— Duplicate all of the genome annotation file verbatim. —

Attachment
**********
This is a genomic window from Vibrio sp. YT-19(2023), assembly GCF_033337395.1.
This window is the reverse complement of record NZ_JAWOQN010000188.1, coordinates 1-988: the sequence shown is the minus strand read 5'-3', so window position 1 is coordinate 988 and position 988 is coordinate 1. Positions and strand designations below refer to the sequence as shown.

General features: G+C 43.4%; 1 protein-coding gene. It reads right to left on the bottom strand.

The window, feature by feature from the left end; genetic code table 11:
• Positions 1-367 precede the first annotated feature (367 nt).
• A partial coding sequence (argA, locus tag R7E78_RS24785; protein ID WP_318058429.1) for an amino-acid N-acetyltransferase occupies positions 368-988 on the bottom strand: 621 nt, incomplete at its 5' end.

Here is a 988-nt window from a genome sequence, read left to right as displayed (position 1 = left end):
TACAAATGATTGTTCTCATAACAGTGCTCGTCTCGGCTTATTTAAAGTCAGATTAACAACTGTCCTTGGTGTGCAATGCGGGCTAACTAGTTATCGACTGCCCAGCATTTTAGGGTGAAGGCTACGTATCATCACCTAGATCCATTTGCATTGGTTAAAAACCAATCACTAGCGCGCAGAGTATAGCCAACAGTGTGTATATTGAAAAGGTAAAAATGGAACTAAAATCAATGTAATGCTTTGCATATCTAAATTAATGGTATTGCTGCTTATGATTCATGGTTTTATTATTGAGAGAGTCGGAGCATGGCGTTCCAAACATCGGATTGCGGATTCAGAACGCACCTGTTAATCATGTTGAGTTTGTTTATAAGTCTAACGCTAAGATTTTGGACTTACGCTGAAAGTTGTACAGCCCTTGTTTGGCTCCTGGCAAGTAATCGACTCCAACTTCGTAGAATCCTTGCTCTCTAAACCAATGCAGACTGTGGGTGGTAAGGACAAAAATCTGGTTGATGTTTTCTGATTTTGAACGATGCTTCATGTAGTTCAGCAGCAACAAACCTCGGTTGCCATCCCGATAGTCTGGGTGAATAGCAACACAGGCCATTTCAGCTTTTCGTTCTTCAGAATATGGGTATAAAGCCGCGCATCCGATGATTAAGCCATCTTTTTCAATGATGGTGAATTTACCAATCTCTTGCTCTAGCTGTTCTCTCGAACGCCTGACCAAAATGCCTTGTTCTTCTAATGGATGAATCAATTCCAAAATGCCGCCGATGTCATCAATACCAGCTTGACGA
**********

This is a genomic window from Vibrio sp. YT-19(2023), assembly GCF_033337395.1.
This window is the reverse complement of record NZ_JAWOQN010000188.1, coordinates 1-988: the sequence shown is the minus strand read 5'-3', so window position 1 is coordinate 988 and position 988 is coordinate 1. Positions and strand designations below refer to the sequence as shown.

General features: G+C 43.4%; 1 protein-coding gene. It reads right to left on the bottom strand.

The window, feature by feature from the left end; genetic code table 11:
• Positions 1-367 precede the first annotated feature (367 nt).
• A partial coding sequence (argA, locus tag R7E78_RS24785; protein ID WP_318058429.1) for an amino-acid N-acetyltransferase occupies positions 368-988 on the bottom strand: 621 nt, incomplete at its 5' end.

Here is a 988-nt window from a genome sequence, read left to right as displayed (position 1 = left end):
TACAAATGATTGTTCTCATAACAGTGCTCGTCTCGGCTTATTTAAAGTCAGATTAACAACTGTCCTTGGTGTGCAATGCGGGCTAACTAGTTATCGACTGCCCAGCATTTTAGGGTGAAGGCTACGTATCATCACCTAGATCCATTTGCATTGGTTAAAAACCAATCACTAGCGCGCAGAGTATAGCCAACAGTGTGTATATTGAAAAGGTAAAAATGGAACTAAAATCAATGTAATGCTTTGCATATCTAAATTAATGGTATTGCTGCTTATGATTCATGGTTTTATTATTGAGAGAGTCGGAGCATGGCGTTCCAAACATCGGATTGCGGATTCAGAACGCACCTGTTAATCATGTTGAGTTTGTTTATAAGTCTAACGCTAAGATTTTGGACTTACGCTGAAAGTTGTACAGCCCTTGTTTGGCTCCTGGCAAGTAATCGACTCCAACTTCGTAGAATCCTTGCTCTCTAAACCAATGCAGACTGTGGGTGGTAAGGACAAAAATCTGGTTGATGTTTTCTGATTTTGAACGATGCTTCATGTAGTTCAGCAGCAACAAACCTCGGTTGCCATCCCGATAGTCTGGGTGAATAGCAACACAGGCCATTTCAGCTTTTCGTTCTTCAGAATATGGGTATAAAGCCGCGCATCCGATGATTAAGCCATCTTTTTCAATGATGGTGAATTTACCAATCTCTTGCTCTAGCTGTTCTCTCGAACGCCTGACCAAAATGCCTTGTTCTTCTAATGGATGAATCAATTCCAAAATGCCGCCGATGTCATCAATACCAGCTTGACGA